In closing – I don’t disagree that Google could be playing the long-term with Android, but they are tackling the long-term disconnect in terms of how Android fits into Google’s strategy. It’s not all roses as Fred and his stock chart suggests.


high-end non-brand Android phones in the US

following up on my previous post about the large contingent of non-brand (the “others”) Android vendors in China, it’s interesting to read this post in the Verge today. Essentially it’s about a non-brand handset vendor in Florida, BLU Products, that will sell high-end Android phones for $299.

What caught my eye was this intro paragraph from the post:

Sammy Ohev-Zion starts our chat with an economics lesson. It costs every company about the same amount to manufacture a phone, he says — the price of an Nvidia processor and a Sharp display is consistent whether HTC, Nokia, or Motorola is signing the check. But those costs are only a small piece of the price you wind up paying when you walk into a Verizon store and buy that phone — which either costs upward of $500 or requires a hefty two-year contract. You’re also paying for Samsung’s nine-figure marketing budget, HTC’s HR department, or Sony’s huge New York City skyscraper. What if you could buy the same high-end phone from a company without all that cruft and overhead? How much would it cost?

Ignoring the second half of the paragraph for a moment, and we can make a sharp observation from the first couple of sentences – horizontal integration business models (such as those employed by Nvidia and Sharp) have dramatically reduced the barrier to entry for a end-device manufacturer such as BLU. This is nothing new; it existed in the feature phone days, and it certainly existed in the assemble-your-own-PC days. What may be new is how assembly and manufacturing techniques have evolved to the point where a new entrant can storm into the market with devices that look almost as polished as those of the premium brands. In other words, the fact that these non-brands (BLU and the ones I mentioned in my previous post) are offering decidedly mid-market devices, and not just sticking to the low end of the market.

Again, this is enabled by horizontal business models across every layer of the value chain – since Foxconn owns the assembly lines that craft Apple’s devices, you can be sure that sooner (ever more sooner, these days) rather than later these manufacturing know-hows are enjoyed by Foxconn’s other clients. This leads back to the point I harped about in the previous post – hardware differentiation is no longer a source of competitive advantage, as no one can exclusively enjoy hardware differentiation for pro-longed periods of time (it’s now measured in months, not years); to achieve differentiation and therefore profits, players must differentiate on software – and thus all the players in the Android camp are in a battle till death.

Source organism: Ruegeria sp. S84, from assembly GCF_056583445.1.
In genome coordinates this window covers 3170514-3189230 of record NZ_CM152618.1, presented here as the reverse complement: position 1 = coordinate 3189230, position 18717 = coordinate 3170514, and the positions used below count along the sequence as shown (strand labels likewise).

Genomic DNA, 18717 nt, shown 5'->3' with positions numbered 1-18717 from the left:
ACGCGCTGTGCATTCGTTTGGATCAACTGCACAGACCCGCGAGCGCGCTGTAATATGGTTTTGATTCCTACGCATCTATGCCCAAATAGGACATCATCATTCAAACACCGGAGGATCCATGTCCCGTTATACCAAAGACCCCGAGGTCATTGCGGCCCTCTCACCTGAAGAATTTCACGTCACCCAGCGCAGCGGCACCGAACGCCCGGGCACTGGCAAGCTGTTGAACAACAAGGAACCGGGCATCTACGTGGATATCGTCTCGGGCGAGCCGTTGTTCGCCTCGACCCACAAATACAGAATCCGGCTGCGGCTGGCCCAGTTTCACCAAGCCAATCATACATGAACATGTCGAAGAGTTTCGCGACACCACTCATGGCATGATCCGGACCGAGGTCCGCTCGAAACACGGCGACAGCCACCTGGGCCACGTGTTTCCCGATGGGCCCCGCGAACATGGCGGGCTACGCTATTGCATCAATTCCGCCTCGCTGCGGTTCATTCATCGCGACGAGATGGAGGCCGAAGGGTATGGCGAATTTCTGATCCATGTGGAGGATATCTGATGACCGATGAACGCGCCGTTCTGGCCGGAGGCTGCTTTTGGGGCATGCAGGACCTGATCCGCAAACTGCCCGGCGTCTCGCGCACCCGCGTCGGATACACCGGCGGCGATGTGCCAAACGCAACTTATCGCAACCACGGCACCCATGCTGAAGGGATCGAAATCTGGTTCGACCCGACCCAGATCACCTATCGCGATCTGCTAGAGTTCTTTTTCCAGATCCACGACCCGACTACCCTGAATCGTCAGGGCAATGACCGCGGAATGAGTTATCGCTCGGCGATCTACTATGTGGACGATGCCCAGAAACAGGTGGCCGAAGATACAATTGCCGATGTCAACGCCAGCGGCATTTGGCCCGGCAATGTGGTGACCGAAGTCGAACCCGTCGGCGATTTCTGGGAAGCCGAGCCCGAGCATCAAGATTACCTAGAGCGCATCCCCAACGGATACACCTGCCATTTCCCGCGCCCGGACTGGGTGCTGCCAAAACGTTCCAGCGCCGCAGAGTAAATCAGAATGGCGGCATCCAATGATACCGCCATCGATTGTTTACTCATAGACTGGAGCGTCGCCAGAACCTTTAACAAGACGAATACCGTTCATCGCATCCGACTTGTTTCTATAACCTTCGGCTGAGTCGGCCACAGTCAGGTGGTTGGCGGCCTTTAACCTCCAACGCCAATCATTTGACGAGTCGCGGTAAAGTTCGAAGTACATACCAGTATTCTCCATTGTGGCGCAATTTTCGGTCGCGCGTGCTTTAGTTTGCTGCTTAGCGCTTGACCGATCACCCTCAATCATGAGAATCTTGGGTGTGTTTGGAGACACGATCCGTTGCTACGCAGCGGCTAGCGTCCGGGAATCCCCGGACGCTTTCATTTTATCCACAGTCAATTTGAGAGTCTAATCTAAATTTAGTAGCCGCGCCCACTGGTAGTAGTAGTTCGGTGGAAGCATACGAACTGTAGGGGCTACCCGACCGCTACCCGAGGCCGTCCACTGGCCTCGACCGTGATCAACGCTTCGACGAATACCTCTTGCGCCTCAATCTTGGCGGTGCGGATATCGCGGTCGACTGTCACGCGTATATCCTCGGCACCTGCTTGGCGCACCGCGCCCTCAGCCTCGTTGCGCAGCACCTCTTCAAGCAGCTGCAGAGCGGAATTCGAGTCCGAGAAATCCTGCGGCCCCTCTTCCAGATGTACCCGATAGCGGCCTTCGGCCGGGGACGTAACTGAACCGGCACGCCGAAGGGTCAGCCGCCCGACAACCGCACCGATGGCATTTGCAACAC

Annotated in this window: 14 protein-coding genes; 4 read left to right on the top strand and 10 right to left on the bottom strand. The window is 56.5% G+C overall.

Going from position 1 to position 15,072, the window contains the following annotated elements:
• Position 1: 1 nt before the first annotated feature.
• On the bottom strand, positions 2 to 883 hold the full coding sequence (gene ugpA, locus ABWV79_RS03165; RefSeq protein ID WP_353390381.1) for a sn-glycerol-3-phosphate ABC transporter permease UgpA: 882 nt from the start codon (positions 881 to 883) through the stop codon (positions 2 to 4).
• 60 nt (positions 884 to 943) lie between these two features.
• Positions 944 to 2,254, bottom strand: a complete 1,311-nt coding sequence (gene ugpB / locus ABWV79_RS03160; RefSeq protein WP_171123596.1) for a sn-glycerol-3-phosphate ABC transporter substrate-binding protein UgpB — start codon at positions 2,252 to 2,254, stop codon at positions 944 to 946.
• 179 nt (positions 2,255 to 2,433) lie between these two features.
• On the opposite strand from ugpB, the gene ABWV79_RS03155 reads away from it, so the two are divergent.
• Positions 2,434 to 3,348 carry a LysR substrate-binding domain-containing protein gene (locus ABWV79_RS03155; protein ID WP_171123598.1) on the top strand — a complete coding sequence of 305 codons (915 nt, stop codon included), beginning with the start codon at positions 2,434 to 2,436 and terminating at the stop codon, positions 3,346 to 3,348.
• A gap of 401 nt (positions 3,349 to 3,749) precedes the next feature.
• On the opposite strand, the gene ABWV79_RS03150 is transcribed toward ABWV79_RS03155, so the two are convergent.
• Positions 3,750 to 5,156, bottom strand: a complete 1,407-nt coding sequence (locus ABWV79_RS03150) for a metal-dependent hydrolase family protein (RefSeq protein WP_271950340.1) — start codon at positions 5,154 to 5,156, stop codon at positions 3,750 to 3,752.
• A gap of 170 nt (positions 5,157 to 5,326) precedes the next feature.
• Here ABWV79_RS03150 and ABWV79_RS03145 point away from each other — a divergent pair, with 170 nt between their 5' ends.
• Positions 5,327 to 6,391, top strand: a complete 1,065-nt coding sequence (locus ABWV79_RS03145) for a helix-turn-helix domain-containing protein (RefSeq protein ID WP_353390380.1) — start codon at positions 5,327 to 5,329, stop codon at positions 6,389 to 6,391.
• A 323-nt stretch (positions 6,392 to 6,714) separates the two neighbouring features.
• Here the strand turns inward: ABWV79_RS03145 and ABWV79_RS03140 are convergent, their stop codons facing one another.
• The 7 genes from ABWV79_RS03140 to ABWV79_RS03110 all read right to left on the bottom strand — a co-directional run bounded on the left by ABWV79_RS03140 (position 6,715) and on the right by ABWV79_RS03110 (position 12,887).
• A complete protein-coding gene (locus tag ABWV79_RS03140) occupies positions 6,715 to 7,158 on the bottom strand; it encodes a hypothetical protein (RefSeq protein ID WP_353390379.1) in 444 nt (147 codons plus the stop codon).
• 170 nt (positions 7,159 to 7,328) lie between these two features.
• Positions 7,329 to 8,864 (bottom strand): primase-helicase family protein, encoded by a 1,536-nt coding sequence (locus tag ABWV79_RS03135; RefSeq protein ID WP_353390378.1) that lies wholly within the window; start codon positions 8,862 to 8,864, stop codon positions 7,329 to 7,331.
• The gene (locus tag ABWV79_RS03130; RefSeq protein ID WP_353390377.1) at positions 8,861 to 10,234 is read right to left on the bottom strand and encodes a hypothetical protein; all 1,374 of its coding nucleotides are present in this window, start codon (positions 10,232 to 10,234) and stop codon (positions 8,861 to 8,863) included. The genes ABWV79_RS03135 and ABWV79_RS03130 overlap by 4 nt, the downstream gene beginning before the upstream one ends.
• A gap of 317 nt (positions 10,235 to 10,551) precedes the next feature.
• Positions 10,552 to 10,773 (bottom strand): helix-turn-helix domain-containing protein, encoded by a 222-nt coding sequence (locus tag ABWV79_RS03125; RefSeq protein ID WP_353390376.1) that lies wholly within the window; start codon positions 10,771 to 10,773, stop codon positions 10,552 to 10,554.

The “Others”

Techrice has a good recent post on China’s army of hardware vendors creating competitive Android smartphones. Benedict Evans has also written about this some weeks ago, and I will borrow the category name from his eye-popping chart as the name of this post.

Having spent a week back in China, I’ve had a chance to witness first hand the Android devices commonly tracked as “Other” in market share reports. A good friend of mine showed off his Jiayu G3 and quizzed me on the price. I guessed 2000 RMB (a bit over $300), since this was the price point for a mid-high level phone in my memory, and the production quality of the device (I didn’t know the brand at the time) seemed quite high. I lowered my bid a number of times before he finally said, “it’s under 1000 RMB.”

When I got home that night, I did some quick browsing of Jiayu’s website. Interestingly, this small vendor from the west of China (registered in Shaanxi province, hardly a place renowned for consumer electronics, as far as I know) is on the brink of releasing its latest flagship device in its most premium line, the G series. The upcoming G4 boosts a quad-core CPU, a gorgeous 4.7″ screen, and a 13MM pixel back-camera. It’s not exactly the Samsung Galaxy S4, but it will be on sale at a fraction of the price – I couldn’t find the exact price, but based on the marketing positioning, it should be around 1000RMB (roughly $150).

Jiayu is obviously not the only game in town. On its community forum, enthusiastic supporters of the brand were quick to dismiss the upcoming iocean X7, which seemed to be a hot competitor of the G4. So I went over to the iocean site for the product to check it out. The X7 boosts some equally impressive specs – the same quad-core 1.2GHz CPU and a 1920*1080 resolution 5″ screen (which is a PPI of 443, even higher than the Galaxy S4 I believe?).

Now, both of these devices are not live on the market yet, so the exact price points are not known, and whether they actually are as advertised remains to be seen. However, there are already a few things worth commenting on.